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New York and Amsterdam

New York and Amsterdam: Immigration and the New Urban Landscape

Nancy Foner
Jan Rath
Jan Willem Duyvendak
Rogier van Reekum
Copyright Date: 2014
Published by: NYU Press
Pages: 336
https://www.jstor.org/stable/j.ctt9qff06
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  • Book Info
    New York and Amsterdam
    Book Description:

    Immigration is dramatically changing major cities throughout the world. Nowhere is this more so than in New York City and Amsterdam, which, after decades of large-scale immigration, now have populations that are more than a third foreign-born. These cities have had to deal with the challenge of incorporating hundreds of thousands of immigrants whose cultures, languages, religions, and racial backgrounds differ dramatically from those of many long-established residents.New York and Amsterdambrings together a distinguished and interdisciplinary group of American and Dutch scholars to examine and compare the impact of immigration on two of the world's largest urban centers.The original essays in this volume discuss how immigration has affected social, political, and economic structures, cultural patterns, and intergroup relations in the two cities, investigating how the particular, and changing, urban contexts of New York City and Amsterdam have shaped immigrant and second generation experiences. Despite many parallels between New York and Amsterdam, the differences stand out, and juxtaposing essays on immigration in the two cities helps to illuminate the essential issues that today's immigrants and their children confront. Organized around five main themes, this bookoffers an in-depth view of the impact of immigration as it affects particular places, with specific histories, institutions, and immigrant populations.New York and Amsterdamprofoundly contributes to our broader understanding of the transformations wrought by immigration and the dynamics of urban change, providing new insights into how - and why - immigration's effects differ on the two sides of the Atlantic. Nancy Foner is Distinguished Professor of Sociology at Hunter College and the Graduate Center of the City University of New York. Jan Rath is Professor of Sociology and Chair of the Department of Sociology and Anthropology at the University of Amsterdam. Jan WillemDuyvendak is Professor of Sociology at the University of Amsterdam. Rogier van Reekum is Ph.D. candidate at the University of Amsterdam.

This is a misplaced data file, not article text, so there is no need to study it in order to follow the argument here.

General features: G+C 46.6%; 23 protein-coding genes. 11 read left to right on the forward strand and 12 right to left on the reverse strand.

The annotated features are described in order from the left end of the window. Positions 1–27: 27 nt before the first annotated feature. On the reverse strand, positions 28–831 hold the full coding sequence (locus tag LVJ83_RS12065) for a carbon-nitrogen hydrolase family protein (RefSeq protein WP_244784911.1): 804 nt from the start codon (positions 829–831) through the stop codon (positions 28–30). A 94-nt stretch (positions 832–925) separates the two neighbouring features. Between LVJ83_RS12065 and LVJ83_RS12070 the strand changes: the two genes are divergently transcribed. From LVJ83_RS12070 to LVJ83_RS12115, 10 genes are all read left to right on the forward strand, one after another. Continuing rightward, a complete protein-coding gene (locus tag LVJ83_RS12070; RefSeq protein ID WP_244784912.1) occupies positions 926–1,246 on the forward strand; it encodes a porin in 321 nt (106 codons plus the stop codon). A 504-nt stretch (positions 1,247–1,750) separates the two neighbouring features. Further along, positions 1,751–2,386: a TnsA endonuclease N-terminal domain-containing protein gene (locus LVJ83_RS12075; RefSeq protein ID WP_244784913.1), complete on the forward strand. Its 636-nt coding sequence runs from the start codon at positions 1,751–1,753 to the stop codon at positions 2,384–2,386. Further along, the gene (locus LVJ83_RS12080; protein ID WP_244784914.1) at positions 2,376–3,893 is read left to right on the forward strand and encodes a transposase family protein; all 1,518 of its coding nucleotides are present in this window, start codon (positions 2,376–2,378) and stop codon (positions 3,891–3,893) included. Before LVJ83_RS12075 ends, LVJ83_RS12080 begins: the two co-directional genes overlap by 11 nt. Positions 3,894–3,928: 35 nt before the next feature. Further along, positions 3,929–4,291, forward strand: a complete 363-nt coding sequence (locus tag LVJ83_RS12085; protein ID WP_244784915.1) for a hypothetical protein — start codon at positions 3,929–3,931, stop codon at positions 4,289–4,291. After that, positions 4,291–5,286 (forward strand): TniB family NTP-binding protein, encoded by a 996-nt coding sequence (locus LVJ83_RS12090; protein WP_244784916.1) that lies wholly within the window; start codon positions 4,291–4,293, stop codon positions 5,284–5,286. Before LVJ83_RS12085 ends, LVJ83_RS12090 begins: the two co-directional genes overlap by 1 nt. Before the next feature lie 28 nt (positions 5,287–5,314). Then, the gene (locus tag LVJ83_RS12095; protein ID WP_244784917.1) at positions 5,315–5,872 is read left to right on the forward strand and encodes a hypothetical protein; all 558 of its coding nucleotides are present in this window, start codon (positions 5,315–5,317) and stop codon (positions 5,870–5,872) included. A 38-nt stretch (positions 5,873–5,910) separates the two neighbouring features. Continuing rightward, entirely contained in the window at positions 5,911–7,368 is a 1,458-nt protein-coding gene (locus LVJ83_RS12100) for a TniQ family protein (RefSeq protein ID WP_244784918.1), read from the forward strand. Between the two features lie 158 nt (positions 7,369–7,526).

eISBN: 978-0-8147-3822-1
    Subjects: Sociology

Table of Contents

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  1. Front Matter
    (pp. i-iv)
  2. Table of Contents
    (pp. v-vi)
  3. ACKNOWLEDGMENTS
    (pp. vii-viii)
  4. Introduction: New York and Amsterdam: Immigration and the New Urban Landscape
    (pp. 1-22)
    JAN RATH, NANCY FONER, JAN WILLEM DUYVENDAK and ROGIER VAN REEKUM

    Immigration is dramatically changing major cities throughout the world. Nowhere is this more true than in Amsterdam and New York City, which, after decades of large-scale immigration, now have populations that are about a third foreign born. Amsterdam and New York City have had to deal with incorporating hundreds of thousands of immigrants whose ethnic, racial, and national backgrounds differ from those of many long-established residents, and who display a variety of different languages, religions, cultures, and lifestyles. How have the specific urban contexts of Amsterdam and New York shaped the fates of these newcomers? And—conversely—how has the...

  5. PART I: HOW HAS THE IMMIGRANT PAST SHAPED THE IMMIGRANT PRESENT IN NEW YORK CITY AND AMSTERDAM?

    • [PART I: Introduction]
      (pp. 23-28)